Q: Why should I join the Local 802 community?
Being a professional musician is not a hobby – it is a calling, a passion, and a career path that should allow us to both create art and develop our craft while also making a fair living. It’s only through collective action and advocacy that musicians can gain the power to attain a healthy and secure living which will allow us the freedom to pursue our artistic goals and a fulfilling career.
Individually, membership in the union can provide us with many concrete benefits: decent wages, health insurance, a pension when we retire, access to low-cost loans through the Actors Federal Credit Union, help when we are in trouble through the Emergency Relief Fund, legal advice, grief counseling and career seminars through the Actors Fund, and many more. Find out how to access concrete benefits of 802 membership here.
Collectively, it can provide political power to effect change on a grand scale, maintenance of across-the-industry standards for the benefit of the entire community, and the power to influence employers, thereby improving the quality of our lives. Joining a union means that you believe that all musicians and performers should be treated with the dignity and respect that the art form deserves, and that together we can have the strength to uphold the standards and values that we expect.
Q: What do union dues pay for?
Union dues pay for all the services that the union provides – negotiating and administering contracts, resolving conflicts in the workplace and pursuing grievances when resolutions cannot be found, legal help for members and low-cost instrument loan, to name a few – and fair wages and benefits for the staff who provide these services.
Q: Do I have to be a member to get a union gig?
No, but if you are hired to play in a union ensemble, you must become a union member. Because this industry is largely audition or ensemble based, you do not have to be a member before getting a gig in a union ensemble or at a signatory venue.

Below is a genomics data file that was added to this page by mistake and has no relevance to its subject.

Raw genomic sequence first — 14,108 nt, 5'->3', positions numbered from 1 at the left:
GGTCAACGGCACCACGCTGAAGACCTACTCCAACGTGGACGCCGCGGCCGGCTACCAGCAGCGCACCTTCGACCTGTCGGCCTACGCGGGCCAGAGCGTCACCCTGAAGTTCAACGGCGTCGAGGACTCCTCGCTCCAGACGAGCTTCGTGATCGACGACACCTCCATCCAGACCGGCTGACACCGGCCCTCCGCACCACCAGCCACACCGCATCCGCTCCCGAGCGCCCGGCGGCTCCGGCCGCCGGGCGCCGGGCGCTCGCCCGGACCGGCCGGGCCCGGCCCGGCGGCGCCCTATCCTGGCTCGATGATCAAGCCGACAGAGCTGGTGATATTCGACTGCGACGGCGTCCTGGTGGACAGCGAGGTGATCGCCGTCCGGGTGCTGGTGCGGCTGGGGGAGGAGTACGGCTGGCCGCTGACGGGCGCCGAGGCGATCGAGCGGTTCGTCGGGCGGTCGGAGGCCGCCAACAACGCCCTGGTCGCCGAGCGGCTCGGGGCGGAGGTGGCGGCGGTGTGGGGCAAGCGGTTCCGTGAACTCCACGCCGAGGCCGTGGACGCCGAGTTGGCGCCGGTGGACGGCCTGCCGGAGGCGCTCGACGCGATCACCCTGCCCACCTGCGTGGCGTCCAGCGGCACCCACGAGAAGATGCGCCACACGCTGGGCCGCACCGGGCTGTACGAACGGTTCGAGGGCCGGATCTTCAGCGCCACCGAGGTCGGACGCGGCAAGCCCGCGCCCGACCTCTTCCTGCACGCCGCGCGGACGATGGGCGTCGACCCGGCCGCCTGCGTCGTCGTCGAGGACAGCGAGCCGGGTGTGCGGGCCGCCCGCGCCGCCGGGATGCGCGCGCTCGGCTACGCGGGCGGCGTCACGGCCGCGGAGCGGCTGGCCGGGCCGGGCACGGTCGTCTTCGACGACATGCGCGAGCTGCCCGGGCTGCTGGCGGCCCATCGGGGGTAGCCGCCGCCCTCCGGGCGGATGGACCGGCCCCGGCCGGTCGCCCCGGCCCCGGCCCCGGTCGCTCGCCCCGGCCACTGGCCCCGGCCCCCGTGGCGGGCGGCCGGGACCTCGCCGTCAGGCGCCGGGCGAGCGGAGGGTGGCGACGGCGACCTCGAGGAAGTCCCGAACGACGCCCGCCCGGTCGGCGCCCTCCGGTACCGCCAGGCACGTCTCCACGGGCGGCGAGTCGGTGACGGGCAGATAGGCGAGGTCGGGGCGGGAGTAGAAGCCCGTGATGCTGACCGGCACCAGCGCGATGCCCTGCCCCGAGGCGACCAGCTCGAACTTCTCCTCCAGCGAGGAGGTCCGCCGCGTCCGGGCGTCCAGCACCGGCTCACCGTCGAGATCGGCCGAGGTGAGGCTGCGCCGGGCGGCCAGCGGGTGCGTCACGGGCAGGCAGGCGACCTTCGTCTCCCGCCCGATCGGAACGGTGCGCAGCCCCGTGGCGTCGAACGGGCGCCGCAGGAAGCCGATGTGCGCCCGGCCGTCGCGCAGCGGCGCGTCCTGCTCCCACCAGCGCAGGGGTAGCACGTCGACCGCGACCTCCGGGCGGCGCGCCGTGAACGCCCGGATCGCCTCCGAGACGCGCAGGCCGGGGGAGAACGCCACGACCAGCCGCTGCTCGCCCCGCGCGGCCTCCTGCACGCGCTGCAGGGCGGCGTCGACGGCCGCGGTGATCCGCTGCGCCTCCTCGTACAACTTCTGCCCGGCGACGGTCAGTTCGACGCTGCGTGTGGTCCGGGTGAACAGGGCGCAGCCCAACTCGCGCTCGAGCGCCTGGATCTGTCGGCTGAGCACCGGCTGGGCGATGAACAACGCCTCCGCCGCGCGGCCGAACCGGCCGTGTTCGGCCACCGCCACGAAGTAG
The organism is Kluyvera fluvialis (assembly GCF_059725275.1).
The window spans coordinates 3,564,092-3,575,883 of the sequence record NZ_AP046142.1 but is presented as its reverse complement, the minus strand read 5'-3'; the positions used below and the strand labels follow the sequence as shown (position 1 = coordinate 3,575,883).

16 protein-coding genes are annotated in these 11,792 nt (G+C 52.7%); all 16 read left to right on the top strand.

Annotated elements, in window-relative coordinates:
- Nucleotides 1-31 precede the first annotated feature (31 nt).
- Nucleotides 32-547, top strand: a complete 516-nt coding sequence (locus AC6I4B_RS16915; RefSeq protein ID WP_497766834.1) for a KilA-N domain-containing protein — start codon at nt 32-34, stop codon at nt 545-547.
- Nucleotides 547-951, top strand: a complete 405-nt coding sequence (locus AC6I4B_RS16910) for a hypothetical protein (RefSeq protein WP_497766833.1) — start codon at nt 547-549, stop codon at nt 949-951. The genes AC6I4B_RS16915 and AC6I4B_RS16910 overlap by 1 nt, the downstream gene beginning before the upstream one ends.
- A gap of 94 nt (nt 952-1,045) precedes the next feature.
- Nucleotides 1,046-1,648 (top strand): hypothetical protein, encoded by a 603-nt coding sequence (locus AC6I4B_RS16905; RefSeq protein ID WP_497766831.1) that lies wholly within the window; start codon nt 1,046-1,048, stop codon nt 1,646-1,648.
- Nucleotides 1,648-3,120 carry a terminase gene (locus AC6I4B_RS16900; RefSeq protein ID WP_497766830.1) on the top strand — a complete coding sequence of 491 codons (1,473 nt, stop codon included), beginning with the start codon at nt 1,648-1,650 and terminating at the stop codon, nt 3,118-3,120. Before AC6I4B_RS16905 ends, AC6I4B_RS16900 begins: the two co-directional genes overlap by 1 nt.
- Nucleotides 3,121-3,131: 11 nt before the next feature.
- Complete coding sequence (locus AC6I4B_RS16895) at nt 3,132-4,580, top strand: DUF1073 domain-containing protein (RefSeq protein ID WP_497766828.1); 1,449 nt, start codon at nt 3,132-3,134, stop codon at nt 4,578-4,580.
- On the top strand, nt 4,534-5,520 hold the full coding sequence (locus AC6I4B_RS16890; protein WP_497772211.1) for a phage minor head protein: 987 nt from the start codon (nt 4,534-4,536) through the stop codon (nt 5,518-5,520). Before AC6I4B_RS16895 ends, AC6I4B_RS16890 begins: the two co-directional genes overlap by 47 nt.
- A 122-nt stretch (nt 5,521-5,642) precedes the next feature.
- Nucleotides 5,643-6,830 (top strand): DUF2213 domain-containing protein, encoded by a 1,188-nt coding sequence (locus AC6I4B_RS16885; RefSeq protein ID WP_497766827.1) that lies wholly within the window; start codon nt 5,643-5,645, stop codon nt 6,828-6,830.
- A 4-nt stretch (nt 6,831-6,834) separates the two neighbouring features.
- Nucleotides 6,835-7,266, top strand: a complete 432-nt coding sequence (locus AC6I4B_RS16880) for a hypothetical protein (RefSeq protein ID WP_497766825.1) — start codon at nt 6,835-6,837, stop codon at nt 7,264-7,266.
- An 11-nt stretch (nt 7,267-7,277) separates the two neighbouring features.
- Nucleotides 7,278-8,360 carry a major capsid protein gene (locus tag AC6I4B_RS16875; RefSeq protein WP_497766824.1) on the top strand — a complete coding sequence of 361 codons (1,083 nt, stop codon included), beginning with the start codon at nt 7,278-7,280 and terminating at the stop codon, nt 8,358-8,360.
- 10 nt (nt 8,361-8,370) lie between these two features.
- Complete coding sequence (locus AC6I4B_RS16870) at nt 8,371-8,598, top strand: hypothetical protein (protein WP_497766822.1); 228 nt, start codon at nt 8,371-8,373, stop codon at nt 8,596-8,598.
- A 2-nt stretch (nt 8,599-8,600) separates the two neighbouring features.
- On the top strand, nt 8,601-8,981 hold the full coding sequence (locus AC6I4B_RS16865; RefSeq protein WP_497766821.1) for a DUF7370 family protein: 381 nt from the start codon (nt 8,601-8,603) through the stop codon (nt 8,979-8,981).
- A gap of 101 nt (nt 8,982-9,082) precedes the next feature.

Q: How do I rent the Rehearsal Space?
See the Rehearsal Space Rental page. The Clubroom is a rehearsal and performance space that can be rented by anyone, but at a discount for members.
Q: How do I file a contract and which one do I use?
See the Contracts page to find out what type of contract may be most appropriate for your work.
Q: Where can I find my health insurance claim forms?
See the Health Care page for a complete description of our health insurance resources, as well as the necessary forms.
Q: Is my employer a signatory?
See our signatory list to find out if your employer is a signatory of Local 802 AFM.
Q: How do I qualify for a pension?
See the Pension page. Musicians who perform or file work under a union contract may qualify for the American Federation of Musicians & Employers Pension Fund.
Q: Does Local 802 help me find work?
We cannot guarantee any musician a job, but we can guarantee that every member stands to gain from joining our community and taking collective action. Members can enroll in our Musicians’ Referral Service, our online referral directory. Find out how to enroll here. Members may also advertise in our award-winning monthly news magazine, Allegro.
Q: What are royalties?
Royalties are residual payments made to recording musicians based on sales and/or public uses (including licensing and internet streaming) of the recorded product. In the past, record companies were obligated to make payments to all musicians who performed on the recordings they distributed and sold. While that is still true, there are so many more avenues of production and dissemination available to those who make recordings today. As a result, performers rely on performance rights organizations such as SoundExchange and the AFM & SAG-AFTRA Intellectual Property Rights Distribution Fund to monitor the various broadcast platforms and collect and distribute the payments owed. If you think you are owed royalties for your own recorded work product, please visit SoundExchange, AFM & SAG-AFTRA, or contact the AFM Electronic Media Services Division.
Q: Can I practice at home?
Yes, you can practice in your home/apartment. No matter what your neighbor might say, the law is on your side: professional musicians have the right to practice in their apartments during reasonable hours. However, there are limitations, set by NYC regulations and rules that may govern your particular building. See our article “Practicing At Home” for further information.